If you miss any of the above, your application will already be short_changed. Word limits are fixed and if you can imagine yourself with the job of reading thousands of applications, you can understand why. Not answering any of the questions will give your application a one way ticket to the rejection pile. This will also help with the next step planning. _ Planning your Personal Statement _ Planning not only gives you an outline to work to, it also helps avoided the dreaded writers block. Chances are you have already had to plan and write many essays to get to this point, don't be complacent and skip this step as it may lead to omitting either required or useful information. Planning can also ensure that you don't give yourself room to babble or write a novel instead of a 500 word essay.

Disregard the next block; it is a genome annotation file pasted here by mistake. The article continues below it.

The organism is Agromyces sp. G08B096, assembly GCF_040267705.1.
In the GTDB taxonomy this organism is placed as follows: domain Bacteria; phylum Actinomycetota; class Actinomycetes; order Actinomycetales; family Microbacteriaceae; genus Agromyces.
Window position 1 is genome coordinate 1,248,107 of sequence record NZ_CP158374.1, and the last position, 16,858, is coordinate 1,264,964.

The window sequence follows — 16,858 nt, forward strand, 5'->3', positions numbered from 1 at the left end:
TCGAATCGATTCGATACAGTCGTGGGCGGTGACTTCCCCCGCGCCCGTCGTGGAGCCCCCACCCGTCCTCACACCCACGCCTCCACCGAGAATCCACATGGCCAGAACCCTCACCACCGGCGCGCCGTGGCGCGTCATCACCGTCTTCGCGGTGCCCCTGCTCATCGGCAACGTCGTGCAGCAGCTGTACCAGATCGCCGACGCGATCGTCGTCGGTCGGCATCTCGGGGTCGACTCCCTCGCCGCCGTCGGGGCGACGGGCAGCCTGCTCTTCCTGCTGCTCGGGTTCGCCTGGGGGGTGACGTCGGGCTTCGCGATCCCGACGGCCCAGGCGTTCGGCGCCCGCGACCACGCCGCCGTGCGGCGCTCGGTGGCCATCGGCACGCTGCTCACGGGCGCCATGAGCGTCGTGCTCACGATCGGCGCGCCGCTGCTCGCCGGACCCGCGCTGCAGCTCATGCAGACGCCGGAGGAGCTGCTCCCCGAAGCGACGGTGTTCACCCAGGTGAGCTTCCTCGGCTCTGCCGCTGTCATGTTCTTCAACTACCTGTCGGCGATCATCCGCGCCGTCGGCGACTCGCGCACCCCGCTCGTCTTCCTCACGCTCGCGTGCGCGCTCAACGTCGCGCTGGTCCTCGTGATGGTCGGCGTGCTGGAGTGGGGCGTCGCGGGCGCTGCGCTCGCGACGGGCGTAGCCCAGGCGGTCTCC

The personal statement is a critical component of your medical school application for two reasons. First, it provides you with an opportunity to differentiate yourself from other applicants. Most medical school applicants are extremely similar: they have high GPAs, performed well on their MCATs, and have done some research or volunteer work. The personal statement is your chance to highlight your application as a cut above the rest. Second, it will help serve as a basis for discussion during your interview. Once you are selected for an interview, your performance during the interview will be crucial in deciding your acceptance. Interviewers will often look to the personal statement to help them engage you in conversation. A strong personal statement will help foster a natural and mutually rewarding conversation with your interviewer. There are many important aspects when it comes to writing personal statements in general. These include correct spelling, grammar, sentence structure, etc. The following five tips are the ones that we feel are the most important for medical school application personal statements in particular.